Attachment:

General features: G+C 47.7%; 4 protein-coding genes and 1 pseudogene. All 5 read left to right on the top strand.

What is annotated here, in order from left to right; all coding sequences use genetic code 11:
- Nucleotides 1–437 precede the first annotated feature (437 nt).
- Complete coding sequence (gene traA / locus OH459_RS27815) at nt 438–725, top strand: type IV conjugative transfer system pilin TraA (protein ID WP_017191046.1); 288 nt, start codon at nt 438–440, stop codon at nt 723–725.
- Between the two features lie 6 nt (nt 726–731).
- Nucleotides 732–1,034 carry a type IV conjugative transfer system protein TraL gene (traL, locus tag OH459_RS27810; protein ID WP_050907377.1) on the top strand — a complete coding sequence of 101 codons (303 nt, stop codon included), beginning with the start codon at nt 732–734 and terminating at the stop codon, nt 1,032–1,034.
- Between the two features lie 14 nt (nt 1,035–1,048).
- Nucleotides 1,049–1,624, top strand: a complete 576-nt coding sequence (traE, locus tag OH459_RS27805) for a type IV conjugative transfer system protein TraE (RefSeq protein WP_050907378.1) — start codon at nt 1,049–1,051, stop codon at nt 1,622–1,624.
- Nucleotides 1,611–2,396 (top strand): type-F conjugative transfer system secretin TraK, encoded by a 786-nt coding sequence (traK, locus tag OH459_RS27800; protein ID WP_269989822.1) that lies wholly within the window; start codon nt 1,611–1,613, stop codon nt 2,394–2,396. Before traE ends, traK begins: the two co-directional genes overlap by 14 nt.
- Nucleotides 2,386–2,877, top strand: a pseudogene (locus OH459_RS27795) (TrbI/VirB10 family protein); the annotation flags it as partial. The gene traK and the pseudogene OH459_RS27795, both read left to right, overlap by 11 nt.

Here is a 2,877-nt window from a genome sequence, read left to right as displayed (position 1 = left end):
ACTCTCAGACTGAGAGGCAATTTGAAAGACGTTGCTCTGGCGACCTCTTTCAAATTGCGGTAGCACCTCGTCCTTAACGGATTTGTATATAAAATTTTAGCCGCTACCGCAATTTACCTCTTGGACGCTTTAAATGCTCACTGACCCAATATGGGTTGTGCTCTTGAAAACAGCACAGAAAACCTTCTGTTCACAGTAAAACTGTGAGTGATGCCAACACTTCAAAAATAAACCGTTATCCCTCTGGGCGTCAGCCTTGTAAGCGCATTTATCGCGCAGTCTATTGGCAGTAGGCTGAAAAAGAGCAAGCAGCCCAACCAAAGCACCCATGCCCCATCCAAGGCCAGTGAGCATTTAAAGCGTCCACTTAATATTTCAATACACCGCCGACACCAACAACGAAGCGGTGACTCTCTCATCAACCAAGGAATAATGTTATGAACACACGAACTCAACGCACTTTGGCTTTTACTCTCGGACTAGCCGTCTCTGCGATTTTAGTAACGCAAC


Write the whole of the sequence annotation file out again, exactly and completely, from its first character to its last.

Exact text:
General features: G+C 47.7%; 4 protein-coding genes and 1 pseudogene. All 5 read left to right on the top strand.

What is annotated here, in order from left to right; all coding sequences use genetic code 11:
- Nucleotides 1–437 precede the first annotated feature (437 nt).
- Complete coding sequence (gene traA / locus OH459_RS27815) at nt 438–725, top strand: type IV conjugative transfer system pilin TraA (protein ID WP_017191046.1); 288 nt, start codon at nt 438–440, stop codon at nt 723–725.
- Between the two features lie 6 nt (nt 726–731).
- Nucleotides 732–1,034 carry a type IV conjugative transfer system protein TraL gene (traL, locus tag OH459_RS27810; protein ID WP_050907377.1) on the top strand — a complete coding sequence of 101 codons (303 nt, stop codon included), beginning with the start codon at nt 732–734 and terminating at the stop codon, nt 1,032–1,034.
- Between the two features lie 14 nt (nt 1,035–1,048).
- Nucleotides 1,049–1,624, top strand: a complete 576-nt coding sequence (traE, locus tag OH459_RS27805) for a type IV conjugative transfer system protein TraE (RefSeq protein WP_050907378.1) — start codon at nt 1,049–1,051, stop codon at nt 1,622–1,624.
- Nucleotides 1,611–2,396 (top strand): type-F conjugative transfer system secretin TraK, encoded by a 786-nt coding sequence (traK, locus tag OH459_RS27800; protein ID WP_269989822.1) that lies wholly within the window; start codon nt 1,611–1,613, stop codon nt 2,394–2,396. Before traE ends, traK begins: the two co-directional genes overlap by 14 nt.
- Nucleotides 2,386–2,877, top strand: a pseudogene (locus OH459_RS27795) (TrbI/VirB10 family protein); the annotation flags it as partial. The gene traK and the pseudogene OH459_RS27795, both read left to right, overlap by 11 nt.

Here is a 2,877-nt window from a genome sequence, read left to right as displayed (position 1 = left end):
ACTCTCAGACTGAGAGGCAATTTGAAAGACGTTGCTCTGGCGACCTCTTTCAAATTGCGGTAGCACCTCGTCCTTAACGGATTTGTATATAAAATTTTAGCCGCTACCGCAATTTACCTCTTGGACGCTTTAAATGCTCACTGACCCAATATGGGTTGTGCTCTTGAAAACAGCACAGAAAACCTTCTGTTCACAGTAAAACTGTGAGTGATGCCAACACTTCAAAAATAAACCGTTATCCCTCTGGGCGTCAGCCTTGTAAGCGCATTTATCGCGCAGTCTATTGGCAGTAGGCTGAAAAAGAGCAAGCAGCCCAACCAAAGCACCCATGCCCCATCCAAGGCCAGTGAGCATTTAAAGCGTCCACTTAATATTTCAATACACCGCCGACACCAACAACGAAGCGGTGACTCTCTCATCAACCAAGGAATAATGTTATGAACACACGAACTCAACGCACTTTGGCTTTTACTCTCGGACTAGCCGTCTCTGCGATTTTAGTAACGCAAC